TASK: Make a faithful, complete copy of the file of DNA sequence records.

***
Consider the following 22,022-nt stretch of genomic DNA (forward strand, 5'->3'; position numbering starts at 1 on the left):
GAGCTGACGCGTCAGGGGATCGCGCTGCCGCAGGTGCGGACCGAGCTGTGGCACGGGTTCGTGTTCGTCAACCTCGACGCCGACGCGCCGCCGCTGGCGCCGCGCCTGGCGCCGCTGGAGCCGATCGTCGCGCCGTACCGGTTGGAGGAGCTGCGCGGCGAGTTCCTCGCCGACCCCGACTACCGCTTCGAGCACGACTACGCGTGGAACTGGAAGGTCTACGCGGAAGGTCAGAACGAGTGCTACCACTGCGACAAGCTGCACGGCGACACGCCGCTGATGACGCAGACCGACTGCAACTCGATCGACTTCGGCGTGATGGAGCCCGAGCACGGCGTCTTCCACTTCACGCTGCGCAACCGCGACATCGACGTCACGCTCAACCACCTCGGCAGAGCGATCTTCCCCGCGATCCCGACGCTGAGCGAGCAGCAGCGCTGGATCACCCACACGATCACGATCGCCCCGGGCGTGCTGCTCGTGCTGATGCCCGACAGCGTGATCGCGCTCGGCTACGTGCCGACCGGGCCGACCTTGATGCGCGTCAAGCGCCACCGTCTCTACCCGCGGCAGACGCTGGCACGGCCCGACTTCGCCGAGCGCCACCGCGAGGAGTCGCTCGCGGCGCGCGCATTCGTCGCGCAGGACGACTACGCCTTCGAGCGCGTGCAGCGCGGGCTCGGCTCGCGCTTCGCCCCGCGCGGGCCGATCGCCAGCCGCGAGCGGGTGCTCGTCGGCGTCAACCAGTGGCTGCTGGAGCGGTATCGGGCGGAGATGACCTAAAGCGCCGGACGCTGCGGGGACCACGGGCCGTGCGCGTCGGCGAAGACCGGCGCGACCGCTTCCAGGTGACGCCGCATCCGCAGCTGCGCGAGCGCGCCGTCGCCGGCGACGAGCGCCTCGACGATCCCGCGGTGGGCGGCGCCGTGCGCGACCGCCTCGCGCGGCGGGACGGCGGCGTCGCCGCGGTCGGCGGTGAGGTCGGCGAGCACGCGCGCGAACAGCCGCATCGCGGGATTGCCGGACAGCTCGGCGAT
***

Consider the following 22,022-nt stretch of genomic DNA (forward strand, 5'->3'; position numbering starts at 1 on the left):
GAGCTGACGCGTCAGGGGATCGCGCTGCCGCAGGTGCGGACCGAGCTGTGGCACGGGTTCGTGTTCGTCAACCTCGACGCCGACGCGCCGCCGCTGGCGCCGCGCCTGGCGCCGCTGGAGCCGATCGTCGCGCCGTACCGGTTGGAGGAGCTGCGCGGCGAGTTCCTCGCCGACCCCGACTACCGCTTCGAGCACGACTACGCGTGGAACTGGAAGGTCTACGCGGAAGGTCAGAACGAGTGCTACCACTGCGACAAGCTGCACGGCGACACGCCGCTGATGACGCAGACCGACTGCAACTCGATCGACTTCGGCGTGATGGAGCCCGAGCACGGCGTCTTCCACTTCACGCTGCGCAACCGCGACATCGACGTCACGCTCAACCACCTCGGCAGAGCGATCTTCCCCGCGATCCCGACGCTGAGCGAGCAGCAGCGCTGGATCACCCACACGATCACGATCGCCCCGGGCGTGCTGCTCGTGCTGATGCCCGACAGCGTGATCGCGCTCGGCTACGTGCCGACCGGGCCGACCTTGATGCGCGTCAAGCGCCACCGTCTCTACCCGCGGCAGACGCTGGCACGGCCCGACTTCGCCGAGCGCCACCGCGAGGAGTCGCTCGCGGCGCGCGCATTCGTCGCGCAGGACGACTACGCCTTCGAGCGCGTGCAGCGCGGGCTCGGCTCGCGCTTCGCCCCGCGCGGGCCGATCGCCAGCCGCGAGCGGGTGCTCGTCGGCGTCAACCAGTGGCTGCTGGAGCGGTATCGGGCGGAGATGACCTAAAGCGCCGGACGCTGCGGGGACCACGGGCCGTGCGCGTCGGCGAAGACCGGCGCGACCGCTTCCAGGTGACGCCGCATCCGCAGCTGCGCGAGCGCGCCGTCGCCGGCGACGAGCGCCTCGACGATCCCGCGGTGGGCGGCGCCGTGCGCGACCGCCTCGCGCGGCGGGACGGCGGCGTCGCCGCGGTCGGCGGTGAGGTCGGCGAGCACGCGCGCGAACAGCCGCATCGCGGGATTGCCGGACAGCTCGGCGAT